Young Adult * * *
Director: Jason Reitman.
Screenplay: Diablo Cody.
Starring: Charlize Theron, Patton Oswalt, Patrick Wilson, Elizabeth Reaser, Mary Beth Hurt, Collette Wolfe, Jill Eikenberry, Richard Bekins, Emily Meade, Brady Smith, Louisa Krause, Jenny Dare Paulin, John Forest, J.K. Simmons.
Following the success of their previous collaboration “Juno“, director Jason Reitman and writer Diablo Cody reunite to bring us another slice of small-town American life. Whether or not is as good as their last outing, depends on your expectations.
Mavis Gary (Charlize Theron) is a pathological, self-absorbed bitch. She’s already divorced, and dependent on alcohol as she tries to maintain her job as a ghost-writer for a failing series of adolescent books. Having received an e-mail, one day, of news of her ex-boyfriend Buddy (Patrick Wilson) becoming a new father, she heads for her home town determined to reclaim him back from his wife Beth (Elizabeth Reaser) and newborn baby. Mavis will stop at nothing but ultimately, it’s herself that she’s harming most.
Since her Oscar winning role in “Monster” in 2003, Charlize Theron has had a couple of notable roles but nothing she could really sink her teeth into. This, however, is the best role she’s had since then. It’s a character she grabs with the scruff of the neck and delivers an excellent and potent performance. Other than her though, I didn’t find much else to write home about. Maybe this was because my expectations were too high.? I really enjoyed “Juno” for it’s likeable characters and quirky sense of humour and I expected much of the same here but there’s very little humour involved. It’s actually more of a down-beat character study, dealing with failed aspirations, depression and a path of self destruction. It doesn’t make for happy viewing and also doesn’t shed much of a positive light on the choices the characters have made in life. To achieve happiness in life is a matter of relevance. At least, that’s what I think the message was supposed to be but it could have at least had a character that embodied this. Sure, Buddy and Beth seem like a happy couple on the surface but there’s a bit of ambiguity involved. Patton Oswalt delivers some light comic relief as Mavis’ new friend and drinking buddy Matt but despite some lighthearted moments from him, he’s also quite a tragic character. What chance have you got, when your comic-relief is even struggling in life? As I mentioned, maybe if I was prepared for the down-beat approach beforehand, I’d have settled more into this. It’s not a bad film, by any means, but it is a bit sluggish and disheartening.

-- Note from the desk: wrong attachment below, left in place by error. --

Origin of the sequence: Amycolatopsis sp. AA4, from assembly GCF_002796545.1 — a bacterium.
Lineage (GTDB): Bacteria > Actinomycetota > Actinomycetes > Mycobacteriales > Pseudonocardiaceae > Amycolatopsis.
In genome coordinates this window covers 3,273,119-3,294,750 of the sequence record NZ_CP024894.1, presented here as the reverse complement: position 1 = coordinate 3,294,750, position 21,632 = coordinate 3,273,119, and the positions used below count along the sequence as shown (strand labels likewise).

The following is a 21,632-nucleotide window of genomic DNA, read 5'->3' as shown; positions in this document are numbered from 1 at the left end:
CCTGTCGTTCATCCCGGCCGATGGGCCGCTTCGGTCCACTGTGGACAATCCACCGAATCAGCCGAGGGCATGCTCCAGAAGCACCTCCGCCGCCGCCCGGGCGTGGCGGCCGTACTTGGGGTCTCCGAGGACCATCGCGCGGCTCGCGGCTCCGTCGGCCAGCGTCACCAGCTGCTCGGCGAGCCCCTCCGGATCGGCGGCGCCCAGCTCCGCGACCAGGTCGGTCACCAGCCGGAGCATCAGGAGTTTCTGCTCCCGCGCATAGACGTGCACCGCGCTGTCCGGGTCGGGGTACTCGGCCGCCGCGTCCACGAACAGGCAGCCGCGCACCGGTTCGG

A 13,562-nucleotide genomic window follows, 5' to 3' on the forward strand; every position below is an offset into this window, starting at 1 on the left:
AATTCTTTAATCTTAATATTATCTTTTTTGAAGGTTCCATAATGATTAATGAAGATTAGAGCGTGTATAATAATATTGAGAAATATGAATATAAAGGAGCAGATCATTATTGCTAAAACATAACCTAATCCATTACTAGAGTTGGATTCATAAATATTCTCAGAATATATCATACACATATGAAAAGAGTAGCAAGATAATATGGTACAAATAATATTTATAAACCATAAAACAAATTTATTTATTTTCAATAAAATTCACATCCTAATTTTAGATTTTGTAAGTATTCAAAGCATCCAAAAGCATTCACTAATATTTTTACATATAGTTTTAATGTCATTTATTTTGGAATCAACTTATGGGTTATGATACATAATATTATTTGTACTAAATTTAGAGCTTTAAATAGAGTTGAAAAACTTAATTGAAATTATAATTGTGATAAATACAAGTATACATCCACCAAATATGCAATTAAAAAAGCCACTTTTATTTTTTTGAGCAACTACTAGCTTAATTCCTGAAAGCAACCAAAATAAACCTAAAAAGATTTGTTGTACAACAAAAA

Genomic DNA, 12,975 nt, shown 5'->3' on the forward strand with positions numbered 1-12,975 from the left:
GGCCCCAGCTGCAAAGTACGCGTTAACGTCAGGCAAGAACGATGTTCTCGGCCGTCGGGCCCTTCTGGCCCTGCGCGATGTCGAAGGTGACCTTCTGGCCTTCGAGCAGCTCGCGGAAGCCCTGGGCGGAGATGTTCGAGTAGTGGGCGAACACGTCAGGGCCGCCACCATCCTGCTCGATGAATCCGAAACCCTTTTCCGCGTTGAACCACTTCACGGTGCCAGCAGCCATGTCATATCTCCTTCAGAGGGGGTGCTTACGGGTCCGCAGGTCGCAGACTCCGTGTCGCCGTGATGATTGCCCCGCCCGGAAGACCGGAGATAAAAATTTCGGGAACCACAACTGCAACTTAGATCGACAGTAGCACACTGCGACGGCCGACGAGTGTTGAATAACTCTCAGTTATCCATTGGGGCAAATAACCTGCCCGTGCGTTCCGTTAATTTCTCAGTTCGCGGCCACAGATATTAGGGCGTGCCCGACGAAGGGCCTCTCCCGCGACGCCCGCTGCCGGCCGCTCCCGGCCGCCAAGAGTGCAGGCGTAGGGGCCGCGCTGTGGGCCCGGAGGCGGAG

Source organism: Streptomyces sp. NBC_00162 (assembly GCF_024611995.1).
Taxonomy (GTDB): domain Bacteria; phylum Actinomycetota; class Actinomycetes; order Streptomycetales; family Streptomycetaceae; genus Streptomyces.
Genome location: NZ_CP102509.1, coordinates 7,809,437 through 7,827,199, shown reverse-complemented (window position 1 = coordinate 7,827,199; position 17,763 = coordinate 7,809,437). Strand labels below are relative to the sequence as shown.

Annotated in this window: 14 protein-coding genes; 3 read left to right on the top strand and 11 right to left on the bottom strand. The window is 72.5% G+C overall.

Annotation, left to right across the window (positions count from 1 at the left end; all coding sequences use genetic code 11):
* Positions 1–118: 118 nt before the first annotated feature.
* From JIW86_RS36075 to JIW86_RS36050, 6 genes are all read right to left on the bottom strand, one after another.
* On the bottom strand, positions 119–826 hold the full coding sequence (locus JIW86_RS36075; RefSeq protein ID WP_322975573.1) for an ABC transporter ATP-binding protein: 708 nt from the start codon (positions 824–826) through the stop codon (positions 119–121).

I’ve heard this described as a ‘tragi-comedy’. It’s a good description but I think the emphasis is on the former rather than the latter.Theron is on excellent form and the real highlight here but the material is a little tough to swallow. It has moments of brilliance but too few to fully satisfy.